In my world of justice, at the minimum anyone deemed involved in the trafficking of heroin connected to an overdose should have his or her day in court. At best, they should be convicted and solitarily locked up (as a symbolic gesture of the way most addicts end up – alone) on a very special death row where they are injected with their product so that they can be found alone with a syringe in their arm.
Since "eye for an eye" is only a fantasy birthed from fury, an important thing to do is TALK about heroin and the threat it presents to those we love around us. The word itself harbors so much shame, I still find myself reluctant to connect my brother’s name to it. I fear my family will be angry with me for reminding them and telling the world. But, it’s a fact that this drug is killing someone’s loved ones everyday.
My brilliant, charming, successful and exhaustively educated brother fell victim to its throes (even though he "knew" better.) Heroin took his beautiful life away the moment he first invited it into his body. The same goes for the exhaustive list of celebrities gone too soon at the hands of heroin. What we have to do is prevent that first time.
And if it goes there, we cannot be afraid to get involved and intervene. We must get past the embarrassment and dishonor association with heroin in order to defeat it.
For it is far more shameful to continue losing beautiful, beloved human beings to this incomparably dangerous menace.
What if a Doctor prescribed Oxicodon to a patient who became dependent, and later switched to heroin? Should the Doctor be charged with murder?
2 comments about this article.
Post your comment/review now
Disclaimer: Please note that Facebook comments are posted through Facebook and cannot be approved, edited or declined by OnMilwaukee.com. The opinions expressed in Facebook comments do not necessarily reflect those of OnMilwaukee.com or its staff.
Recent Articles & Blogs by Lindsay Garric
Published Aug. 24, 2015
The Blue Moon rose on July 31, 2015. This astrological wonder hadn't occurred since 2012 and won't varnish the sky with its indigo face again until 2018. To my delight, the early hours of the "morning after" presented a celestial show that will have to sustain me until I can witness it again.
Published Aug. 5, 2015
Lindsay Garric gets personal with Alice Cooper - her husband, Chuck, is Cooper's bassist - and asks him five great questions. Cooper gigs in Milwaukee on Friday, Aug. 7.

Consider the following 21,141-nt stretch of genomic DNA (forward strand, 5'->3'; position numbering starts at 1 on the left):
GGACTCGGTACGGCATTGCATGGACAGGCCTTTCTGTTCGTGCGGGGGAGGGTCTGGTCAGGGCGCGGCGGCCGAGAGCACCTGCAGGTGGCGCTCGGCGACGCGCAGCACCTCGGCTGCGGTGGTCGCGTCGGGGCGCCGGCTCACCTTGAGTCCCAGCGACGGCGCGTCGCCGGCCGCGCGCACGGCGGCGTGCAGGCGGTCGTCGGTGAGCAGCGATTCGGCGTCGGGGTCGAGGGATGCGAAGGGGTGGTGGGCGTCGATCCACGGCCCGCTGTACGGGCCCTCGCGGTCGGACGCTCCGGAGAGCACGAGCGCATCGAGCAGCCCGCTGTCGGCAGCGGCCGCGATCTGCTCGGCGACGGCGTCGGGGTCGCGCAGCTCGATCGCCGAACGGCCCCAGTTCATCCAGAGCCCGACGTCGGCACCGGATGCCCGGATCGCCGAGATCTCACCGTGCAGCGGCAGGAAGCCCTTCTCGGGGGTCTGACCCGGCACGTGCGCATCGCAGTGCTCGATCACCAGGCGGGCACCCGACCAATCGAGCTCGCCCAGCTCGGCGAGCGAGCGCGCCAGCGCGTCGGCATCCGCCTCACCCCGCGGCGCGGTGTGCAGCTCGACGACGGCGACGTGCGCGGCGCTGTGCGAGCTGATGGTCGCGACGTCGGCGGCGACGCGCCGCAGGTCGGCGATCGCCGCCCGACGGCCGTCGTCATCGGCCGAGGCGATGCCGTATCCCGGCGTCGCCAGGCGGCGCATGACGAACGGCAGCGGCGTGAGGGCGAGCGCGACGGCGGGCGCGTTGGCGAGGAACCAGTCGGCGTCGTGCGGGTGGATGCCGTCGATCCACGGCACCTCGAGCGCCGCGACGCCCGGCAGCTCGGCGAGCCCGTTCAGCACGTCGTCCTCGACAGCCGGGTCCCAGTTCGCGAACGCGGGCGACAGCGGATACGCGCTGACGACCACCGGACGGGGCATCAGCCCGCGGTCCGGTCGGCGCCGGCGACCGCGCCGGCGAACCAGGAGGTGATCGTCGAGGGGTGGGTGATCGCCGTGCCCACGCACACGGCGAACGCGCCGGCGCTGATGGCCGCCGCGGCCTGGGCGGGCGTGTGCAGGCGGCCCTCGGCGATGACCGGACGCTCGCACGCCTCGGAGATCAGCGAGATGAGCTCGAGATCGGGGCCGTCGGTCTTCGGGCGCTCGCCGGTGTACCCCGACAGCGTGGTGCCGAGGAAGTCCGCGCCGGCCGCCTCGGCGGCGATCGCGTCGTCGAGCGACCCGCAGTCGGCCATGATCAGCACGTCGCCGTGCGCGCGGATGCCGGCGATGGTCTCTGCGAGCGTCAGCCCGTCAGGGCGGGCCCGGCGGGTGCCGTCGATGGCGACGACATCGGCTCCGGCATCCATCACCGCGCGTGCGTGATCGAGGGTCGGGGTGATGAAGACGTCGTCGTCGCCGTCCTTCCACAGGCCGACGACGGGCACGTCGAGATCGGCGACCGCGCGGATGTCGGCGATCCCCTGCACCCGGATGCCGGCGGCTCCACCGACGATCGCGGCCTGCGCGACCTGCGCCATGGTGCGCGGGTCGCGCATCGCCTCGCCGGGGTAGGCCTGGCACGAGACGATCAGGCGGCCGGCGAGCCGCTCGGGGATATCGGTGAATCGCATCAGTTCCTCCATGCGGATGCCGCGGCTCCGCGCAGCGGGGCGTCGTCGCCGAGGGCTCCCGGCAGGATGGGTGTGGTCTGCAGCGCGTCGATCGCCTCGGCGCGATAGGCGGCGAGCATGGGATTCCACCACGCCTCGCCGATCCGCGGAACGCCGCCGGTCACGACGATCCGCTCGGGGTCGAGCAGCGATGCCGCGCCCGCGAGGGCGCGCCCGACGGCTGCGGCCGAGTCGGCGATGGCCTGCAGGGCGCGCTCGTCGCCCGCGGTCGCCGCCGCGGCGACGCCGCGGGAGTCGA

Published July 19, 2015
In addition to the hefty work it does through the family support group, the CJ Lomas Foundation has hosted The CJ Lomas Recovery Foundation Golf Outing each year to raise money for opiate recovery organizations and to provide financial assistance for those in need to get help. This year, the event takes place on Friday July 24.
Published June 30, 2015
Sluts can relax. There's yet another demographic being shamed.
Published June 17, 2015
The breeze cools the tops of my feet and sneaks between my toes as my soles deftly navigate every detail of the varied terrain through the most minimal athletic shoe I have ever invested in - Bedrock Sandals.
Published June 1, 2015
If farming had professional athletes, Dela Ends of Scotch Hill Farm would be an all-star. Her certified organic, family-run farm located in Broadhead, Wis. has provided nourishment through Community Supported Agriculture (CSA) to Milwaukee and neighboring cities since 1994.
Published May 20, 2015
Penelope Shihab, founder of biotech company MONOJO and CEO of Milwaukee's Columbia Biotech USA has an innovative take on creating and maintaining clear skin.
Published May 6, 2015
Scott Roush is the drummer for Rossonian, a "hot pop, garage soul, electro-sensual rock & roll" band returning to the area to appear at The Jazz Estate on Thursday, May 7.
Published April 24, 2015
It would seem that Sir Mix-a-Lot was ahead of the curve(s) when he confessed, "when a girl walks in with an itty bitty waist and a round thing in your face, I get sprung." Milwaukee-area fitness professional Angelina D'Amico is taking full figured advantage of the bodacious booty trend.
Published April 13, 2015
This is what happens when someone who writes a blog "with a polished finger on the pulse of beauty, fashion, fitness and nutrition trends" binge watches the first season of "Lost."